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(archangelica Officinalis Hoffm)
And There Is Pansies That's For Thoughts
Bluebell (wild Hyacinth)
House Leek (crassulaceoe)
Anemone (wood)

Least Viewed Herbs

(archangelica Officinalis Hoffm)
And There Is Pansies That's For Thoughts
Bluebell (wild Hyacinth)
House Leek (crassulaceoe)
Anemone (wood)


A plant belonging to the order of Nettles, the Pellitory of the Wall,
or Paritory--Parietaria, from the Latin parietes, walls--is a
favourite Herbal Simple in many [424] rural districts. It grows
commonly on dry walls, and is in flower all the summer. The leaves
are narrow, hairy, and reddish; the stems are brittle, and the small
blossoms hairy, in clusters. Their filaments are so elastic that if
touched before the flower has expanded, they suddenly spring from
their in curved position, and scatter the pollen broadcast.

An infusion of the plant is a popular medicine to stimulate the
kidneys, and promote a large flow of watery urine. The juice of the
herb acts in the same way when made into a thin syrup with sugar,
and given in doses of two tablespoonfuls three times in the day.
Dropsical effusions caused by an obstructed liver, or by a weak
dilated heart, may be thus carried off with marked relief. The
decoction of Parietaria, says Gerard, helpeth such as are troubled
with an old cough. All parts of the plant contain nitre abundantly.
The leaves may be usefully applied as poultices.

But another Pellitory, which is more widely used because of its
pungent efficacy in relieving toothache, and in provoking a free
flow of saliva, is a distinct plant, the Pyrethrum, or Spanish
Chamomile of the shops, and not a native of Great Britain, though
sometimes cultivated in our gardens. The title Purethron is from
pur, fire, because of its burning ardent taste. Its root is
scentless, but when chewed causes a pricking sensation (with heat,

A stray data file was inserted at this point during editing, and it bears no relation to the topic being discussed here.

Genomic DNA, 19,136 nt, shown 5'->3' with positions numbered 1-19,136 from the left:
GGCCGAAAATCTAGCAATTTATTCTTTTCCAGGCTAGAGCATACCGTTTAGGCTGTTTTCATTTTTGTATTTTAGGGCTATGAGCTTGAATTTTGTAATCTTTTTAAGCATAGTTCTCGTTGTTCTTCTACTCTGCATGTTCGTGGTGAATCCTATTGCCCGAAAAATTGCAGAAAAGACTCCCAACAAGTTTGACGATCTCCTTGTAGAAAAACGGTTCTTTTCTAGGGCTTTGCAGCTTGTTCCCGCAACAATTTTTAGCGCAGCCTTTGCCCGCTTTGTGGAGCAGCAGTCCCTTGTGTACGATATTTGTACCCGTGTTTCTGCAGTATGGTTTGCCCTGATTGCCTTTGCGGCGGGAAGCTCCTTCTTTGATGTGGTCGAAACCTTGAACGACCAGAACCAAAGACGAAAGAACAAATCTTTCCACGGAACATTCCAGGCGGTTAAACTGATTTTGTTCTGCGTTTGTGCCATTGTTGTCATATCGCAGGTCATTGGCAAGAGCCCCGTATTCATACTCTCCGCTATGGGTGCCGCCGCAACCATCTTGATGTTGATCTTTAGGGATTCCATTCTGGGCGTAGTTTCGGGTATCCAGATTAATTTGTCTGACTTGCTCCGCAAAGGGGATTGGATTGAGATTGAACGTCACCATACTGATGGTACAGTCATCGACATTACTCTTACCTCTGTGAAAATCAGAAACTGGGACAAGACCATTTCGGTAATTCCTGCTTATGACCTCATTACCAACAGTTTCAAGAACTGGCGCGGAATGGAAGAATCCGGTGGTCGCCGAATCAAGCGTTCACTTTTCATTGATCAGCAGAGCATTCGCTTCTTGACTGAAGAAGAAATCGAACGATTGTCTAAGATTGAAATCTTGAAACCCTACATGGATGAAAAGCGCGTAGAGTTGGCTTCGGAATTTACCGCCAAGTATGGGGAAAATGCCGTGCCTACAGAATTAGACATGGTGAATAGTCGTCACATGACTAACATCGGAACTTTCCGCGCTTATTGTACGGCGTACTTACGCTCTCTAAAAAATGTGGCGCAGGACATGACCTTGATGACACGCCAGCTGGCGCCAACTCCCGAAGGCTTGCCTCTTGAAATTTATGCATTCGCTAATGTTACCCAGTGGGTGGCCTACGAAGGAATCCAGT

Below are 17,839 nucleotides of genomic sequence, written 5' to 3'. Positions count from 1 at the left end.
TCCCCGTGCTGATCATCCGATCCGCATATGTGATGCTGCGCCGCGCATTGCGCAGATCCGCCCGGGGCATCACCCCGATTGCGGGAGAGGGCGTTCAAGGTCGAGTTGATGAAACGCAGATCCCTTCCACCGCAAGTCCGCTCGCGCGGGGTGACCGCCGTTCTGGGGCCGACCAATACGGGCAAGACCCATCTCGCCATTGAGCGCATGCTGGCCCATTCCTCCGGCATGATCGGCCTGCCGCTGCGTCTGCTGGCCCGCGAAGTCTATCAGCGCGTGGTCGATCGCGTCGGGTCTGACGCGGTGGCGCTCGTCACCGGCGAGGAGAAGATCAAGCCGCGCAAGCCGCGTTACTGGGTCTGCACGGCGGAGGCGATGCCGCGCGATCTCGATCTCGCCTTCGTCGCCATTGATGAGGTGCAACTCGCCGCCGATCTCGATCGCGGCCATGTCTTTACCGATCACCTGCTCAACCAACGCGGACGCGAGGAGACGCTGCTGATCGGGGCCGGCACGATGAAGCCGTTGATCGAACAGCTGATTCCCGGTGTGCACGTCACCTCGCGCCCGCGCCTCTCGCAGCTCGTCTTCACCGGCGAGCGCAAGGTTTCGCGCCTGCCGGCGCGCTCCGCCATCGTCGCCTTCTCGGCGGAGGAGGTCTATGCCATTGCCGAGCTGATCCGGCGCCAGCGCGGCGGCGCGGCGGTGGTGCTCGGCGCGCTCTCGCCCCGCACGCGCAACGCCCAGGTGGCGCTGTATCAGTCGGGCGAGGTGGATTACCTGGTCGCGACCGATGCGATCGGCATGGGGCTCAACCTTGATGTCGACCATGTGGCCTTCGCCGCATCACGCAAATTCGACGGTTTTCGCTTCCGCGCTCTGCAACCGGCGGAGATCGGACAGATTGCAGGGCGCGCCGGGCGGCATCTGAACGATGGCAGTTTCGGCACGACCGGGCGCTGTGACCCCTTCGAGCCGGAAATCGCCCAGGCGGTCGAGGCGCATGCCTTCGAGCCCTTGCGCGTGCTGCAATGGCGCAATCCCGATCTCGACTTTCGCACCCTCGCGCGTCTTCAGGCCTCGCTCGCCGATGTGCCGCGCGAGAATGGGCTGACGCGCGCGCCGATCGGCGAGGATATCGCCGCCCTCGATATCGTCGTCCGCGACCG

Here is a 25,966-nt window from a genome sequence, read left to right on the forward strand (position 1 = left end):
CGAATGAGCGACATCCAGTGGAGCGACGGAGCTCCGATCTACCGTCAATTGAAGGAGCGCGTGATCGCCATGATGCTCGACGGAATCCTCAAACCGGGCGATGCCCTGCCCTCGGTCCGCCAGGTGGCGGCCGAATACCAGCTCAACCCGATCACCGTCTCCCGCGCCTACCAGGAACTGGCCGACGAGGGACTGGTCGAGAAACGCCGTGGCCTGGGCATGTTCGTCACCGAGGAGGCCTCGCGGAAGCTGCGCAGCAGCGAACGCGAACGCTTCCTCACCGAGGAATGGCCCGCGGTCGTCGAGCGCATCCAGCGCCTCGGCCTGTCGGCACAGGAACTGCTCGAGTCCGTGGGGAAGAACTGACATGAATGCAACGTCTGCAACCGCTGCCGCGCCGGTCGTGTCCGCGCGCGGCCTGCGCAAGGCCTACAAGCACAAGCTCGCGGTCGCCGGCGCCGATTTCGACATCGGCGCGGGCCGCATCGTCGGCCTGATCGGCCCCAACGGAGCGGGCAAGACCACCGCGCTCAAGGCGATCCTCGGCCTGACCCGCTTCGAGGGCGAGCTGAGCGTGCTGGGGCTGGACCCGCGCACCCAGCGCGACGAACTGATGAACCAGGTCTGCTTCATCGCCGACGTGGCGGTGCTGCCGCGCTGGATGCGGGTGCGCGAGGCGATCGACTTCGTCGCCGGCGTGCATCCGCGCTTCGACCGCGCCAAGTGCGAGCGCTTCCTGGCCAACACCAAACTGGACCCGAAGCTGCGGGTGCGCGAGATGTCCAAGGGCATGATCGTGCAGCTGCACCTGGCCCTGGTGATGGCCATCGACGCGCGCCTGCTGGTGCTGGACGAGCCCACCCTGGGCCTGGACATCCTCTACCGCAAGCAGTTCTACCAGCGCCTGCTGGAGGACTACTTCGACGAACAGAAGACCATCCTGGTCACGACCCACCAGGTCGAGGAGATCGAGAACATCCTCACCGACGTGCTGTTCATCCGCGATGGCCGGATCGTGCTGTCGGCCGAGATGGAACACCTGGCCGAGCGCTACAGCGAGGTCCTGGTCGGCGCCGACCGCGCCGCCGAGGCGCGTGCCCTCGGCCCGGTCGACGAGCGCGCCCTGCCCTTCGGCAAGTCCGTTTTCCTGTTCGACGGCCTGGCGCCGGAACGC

and some numbness) in the mouth and tongue. Then an abundant flow of
saliva, and of mucus within the cheeks quickly ensues. These effects
are due to pyrethrin contained in the plant, which is an acid fixed
resin; also there are present a second resin, and a yellow, acrid oil,
whilst the root contains inulin, tannin, and other substances. When
sliced and applied to the skin it induces heat, [425] tingling, and
redness. A patient seeking relief from rheumatic or neuralgic
affections of the head and face, or for palsy of the tongue, should
chew the root of this Pyrethrum for several minutes.

The Pelleter of Spain (Pyrethrum Anacyclus), was so styled,
not because of being brought from Spain; but because it is grown

A gargle of Pyrethrum infusion is prescribed for relaxed uvula,
and for a partial paralysis of the tongue and lips. The tincture made
from the dried root may be most helpfully applied on cotton wool to
the interior of a decayed tooth which is aching, or the milder
tincture of the wall Pellitory may be employed for the same
purpose. To make a gargle, two or three teaspoonfuls of the
tincture of Pyrethrum, which can be had from any druggist,
should be mixed with a pint of cold water, and sweetened with
honey, if desired. The powdered root forms a good snuff to cure
chronic catarrh of the head and nostrils, and to clear the brain by
exciting a free flow of nasal mucus and tears--Purgatur cerebrum
mansa radice Pyrethri.

Incidentally, as a quaint but effective remedy for carious toothache,
may be mentioned the common lady bird insect, Coccinella, which
when captured secretes from its legs a yellow acrid fluid having a
disagreeable odour. This fluid will serve to ease the most violent
toothache, if the creature be placed alive in the cavity of the hollow

Gerard says this Pyrethrurn (Pellitory of Spain, or Pelletor) is
most singular for the surgeons of the hospitals to put into their
unctions contra Neapolitanum morbum, and such other diseases
that are cousin germanes thereunto. The Parietaria, or Pellitory
of the wall, is named Lichwort, from growing on stones.

[426] Sir William Roberts, of Manchester, has advised jujubes,
made of gum arabic and pyrethrum, to be slowly masticated by
persons who suffer from acid fermentation in the stomach, a copious
flow of alkaline saliva being stimulated thereby in the mouth, which
is repeatedly swallowed during the sucking of one or more of the
jujubes, and which serves to neutralise the acid generated within the
stomach. Distressing heartburn is thus effectively relieved without
taking injurious alkalies, such as potash and soda.

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